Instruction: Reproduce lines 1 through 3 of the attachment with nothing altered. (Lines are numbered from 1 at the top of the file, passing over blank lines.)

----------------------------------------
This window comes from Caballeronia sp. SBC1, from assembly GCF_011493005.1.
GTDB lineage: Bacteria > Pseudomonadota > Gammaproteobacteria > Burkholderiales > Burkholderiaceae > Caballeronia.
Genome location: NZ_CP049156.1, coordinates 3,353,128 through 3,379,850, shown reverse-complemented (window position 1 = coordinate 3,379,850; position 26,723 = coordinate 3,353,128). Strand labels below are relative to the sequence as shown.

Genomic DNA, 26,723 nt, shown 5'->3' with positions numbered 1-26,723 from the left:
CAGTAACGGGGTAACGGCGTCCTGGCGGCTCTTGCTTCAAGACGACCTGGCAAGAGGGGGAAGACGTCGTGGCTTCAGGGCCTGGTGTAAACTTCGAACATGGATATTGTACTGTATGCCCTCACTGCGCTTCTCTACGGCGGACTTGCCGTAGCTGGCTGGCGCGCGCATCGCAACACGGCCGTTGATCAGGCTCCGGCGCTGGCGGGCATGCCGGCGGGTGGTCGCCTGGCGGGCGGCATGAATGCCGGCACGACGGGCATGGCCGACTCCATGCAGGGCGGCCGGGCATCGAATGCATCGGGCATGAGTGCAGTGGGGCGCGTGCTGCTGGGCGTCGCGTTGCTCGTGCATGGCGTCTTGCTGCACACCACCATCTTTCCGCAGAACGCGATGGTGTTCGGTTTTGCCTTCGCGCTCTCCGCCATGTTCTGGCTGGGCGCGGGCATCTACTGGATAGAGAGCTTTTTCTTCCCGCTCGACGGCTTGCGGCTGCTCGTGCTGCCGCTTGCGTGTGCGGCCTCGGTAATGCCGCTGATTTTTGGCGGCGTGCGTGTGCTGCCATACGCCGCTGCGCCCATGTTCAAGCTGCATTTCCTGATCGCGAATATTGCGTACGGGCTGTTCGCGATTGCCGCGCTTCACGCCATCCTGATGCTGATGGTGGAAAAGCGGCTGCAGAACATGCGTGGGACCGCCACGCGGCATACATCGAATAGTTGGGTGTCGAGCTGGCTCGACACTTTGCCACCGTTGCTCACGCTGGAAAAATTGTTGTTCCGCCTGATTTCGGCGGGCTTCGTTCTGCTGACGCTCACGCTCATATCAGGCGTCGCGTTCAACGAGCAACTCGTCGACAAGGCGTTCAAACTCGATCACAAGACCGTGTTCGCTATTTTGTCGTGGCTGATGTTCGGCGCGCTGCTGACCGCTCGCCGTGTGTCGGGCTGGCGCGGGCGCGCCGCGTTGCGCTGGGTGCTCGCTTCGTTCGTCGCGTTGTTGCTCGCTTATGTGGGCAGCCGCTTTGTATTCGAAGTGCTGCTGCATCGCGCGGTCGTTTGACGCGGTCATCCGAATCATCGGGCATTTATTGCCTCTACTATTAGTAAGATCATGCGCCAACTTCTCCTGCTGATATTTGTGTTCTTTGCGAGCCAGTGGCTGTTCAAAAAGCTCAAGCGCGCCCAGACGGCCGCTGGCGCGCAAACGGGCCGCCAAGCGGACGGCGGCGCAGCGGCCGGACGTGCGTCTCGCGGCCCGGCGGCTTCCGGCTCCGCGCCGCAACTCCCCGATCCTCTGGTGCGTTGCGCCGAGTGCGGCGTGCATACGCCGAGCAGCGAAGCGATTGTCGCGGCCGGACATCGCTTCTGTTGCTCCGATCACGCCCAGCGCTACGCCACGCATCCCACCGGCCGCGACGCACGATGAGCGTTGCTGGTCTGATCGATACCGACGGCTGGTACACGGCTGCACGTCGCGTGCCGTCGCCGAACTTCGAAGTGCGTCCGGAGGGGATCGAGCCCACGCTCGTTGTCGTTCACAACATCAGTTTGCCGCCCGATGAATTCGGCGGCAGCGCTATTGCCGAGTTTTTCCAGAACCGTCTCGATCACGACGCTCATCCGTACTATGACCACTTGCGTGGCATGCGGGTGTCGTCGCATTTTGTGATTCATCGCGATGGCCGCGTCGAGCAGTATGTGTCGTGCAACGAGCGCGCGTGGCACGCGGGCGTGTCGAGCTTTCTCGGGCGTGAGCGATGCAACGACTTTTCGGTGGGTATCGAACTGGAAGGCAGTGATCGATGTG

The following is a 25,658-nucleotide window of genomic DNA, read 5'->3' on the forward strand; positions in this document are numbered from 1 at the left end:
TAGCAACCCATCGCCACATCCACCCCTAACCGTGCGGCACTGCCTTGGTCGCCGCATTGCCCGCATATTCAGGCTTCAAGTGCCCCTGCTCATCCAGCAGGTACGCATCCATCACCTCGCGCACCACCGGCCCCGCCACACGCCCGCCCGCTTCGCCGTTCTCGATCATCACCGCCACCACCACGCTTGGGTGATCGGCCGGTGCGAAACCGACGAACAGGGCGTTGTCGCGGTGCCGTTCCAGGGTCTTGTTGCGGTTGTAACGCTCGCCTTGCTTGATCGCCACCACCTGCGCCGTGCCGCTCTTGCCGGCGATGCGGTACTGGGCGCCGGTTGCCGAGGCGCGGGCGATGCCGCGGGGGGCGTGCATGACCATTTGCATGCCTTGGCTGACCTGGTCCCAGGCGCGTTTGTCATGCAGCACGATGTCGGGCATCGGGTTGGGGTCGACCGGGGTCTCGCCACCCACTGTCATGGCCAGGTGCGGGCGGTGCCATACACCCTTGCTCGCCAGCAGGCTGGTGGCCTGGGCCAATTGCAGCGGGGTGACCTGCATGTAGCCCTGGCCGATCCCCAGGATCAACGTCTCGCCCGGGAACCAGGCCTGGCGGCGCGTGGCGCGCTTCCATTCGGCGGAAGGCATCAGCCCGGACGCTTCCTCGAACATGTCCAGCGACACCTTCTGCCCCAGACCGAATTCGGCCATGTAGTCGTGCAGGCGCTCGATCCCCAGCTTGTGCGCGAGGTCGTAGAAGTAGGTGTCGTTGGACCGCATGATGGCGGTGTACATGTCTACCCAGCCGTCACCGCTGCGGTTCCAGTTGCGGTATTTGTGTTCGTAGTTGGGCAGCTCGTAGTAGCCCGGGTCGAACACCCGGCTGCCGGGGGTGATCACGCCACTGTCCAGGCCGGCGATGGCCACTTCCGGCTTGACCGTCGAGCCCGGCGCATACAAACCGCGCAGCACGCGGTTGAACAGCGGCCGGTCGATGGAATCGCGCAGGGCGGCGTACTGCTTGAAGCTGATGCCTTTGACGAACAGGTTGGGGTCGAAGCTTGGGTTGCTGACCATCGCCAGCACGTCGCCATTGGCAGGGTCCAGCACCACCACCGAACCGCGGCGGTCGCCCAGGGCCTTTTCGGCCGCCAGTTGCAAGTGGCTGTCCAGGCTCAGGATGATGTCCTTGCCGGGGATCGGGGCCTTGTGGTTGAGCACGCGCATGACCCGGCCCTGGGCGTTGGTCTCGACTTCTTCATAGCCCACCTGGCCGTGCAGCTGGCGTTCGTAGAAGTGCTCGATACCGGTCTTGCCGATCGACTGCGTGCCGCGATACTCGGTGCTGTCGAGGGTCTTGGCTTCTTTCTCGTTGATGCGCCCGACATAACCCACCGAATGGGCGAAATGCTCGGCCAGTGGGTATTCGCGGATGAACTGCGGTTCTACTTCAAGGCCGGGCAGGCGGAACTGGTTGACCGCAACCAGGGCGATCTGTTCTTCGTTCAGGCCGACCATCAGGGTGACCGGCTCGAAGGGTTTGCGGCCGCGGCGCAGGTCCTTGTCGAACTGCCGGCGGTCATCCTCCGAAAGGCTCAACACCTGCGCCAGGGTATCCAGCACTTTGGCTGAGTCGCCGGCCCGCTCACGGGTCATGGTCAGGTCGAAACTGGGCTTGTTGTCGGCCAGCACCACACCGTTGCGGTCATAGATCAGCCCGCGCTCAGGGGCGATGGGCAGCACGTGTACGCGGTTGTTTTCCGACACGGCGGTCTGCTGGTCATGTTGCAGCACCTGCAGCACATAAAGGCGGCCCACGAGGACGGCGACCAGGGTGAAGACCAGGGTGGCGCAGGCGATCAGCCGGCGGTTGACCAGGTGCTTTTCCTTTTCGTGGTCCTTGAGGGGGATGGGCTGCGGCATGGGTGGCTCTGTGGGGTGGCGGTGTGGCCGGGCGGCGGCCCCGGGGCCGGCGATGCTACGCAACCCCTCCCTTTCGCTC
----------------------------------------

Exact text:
This window comes from Caballeronia sp. SBC1, from assembly GCF_011493005.1.
GTDB lineage: Bacteria > Pseudomonadota > Gammaproteobacteria > Burkholderiales > Burkholderiaceae > Caballeronia.
Genome location: NZ_CP049156.1, coordinates 3,353,128 through 3,379,850, shown reverse-complemented (window position 1 = coordinate 3,379,850; position 26,723 = coordinate 3,353,128). Strand labels below are relative to the sequence as shown.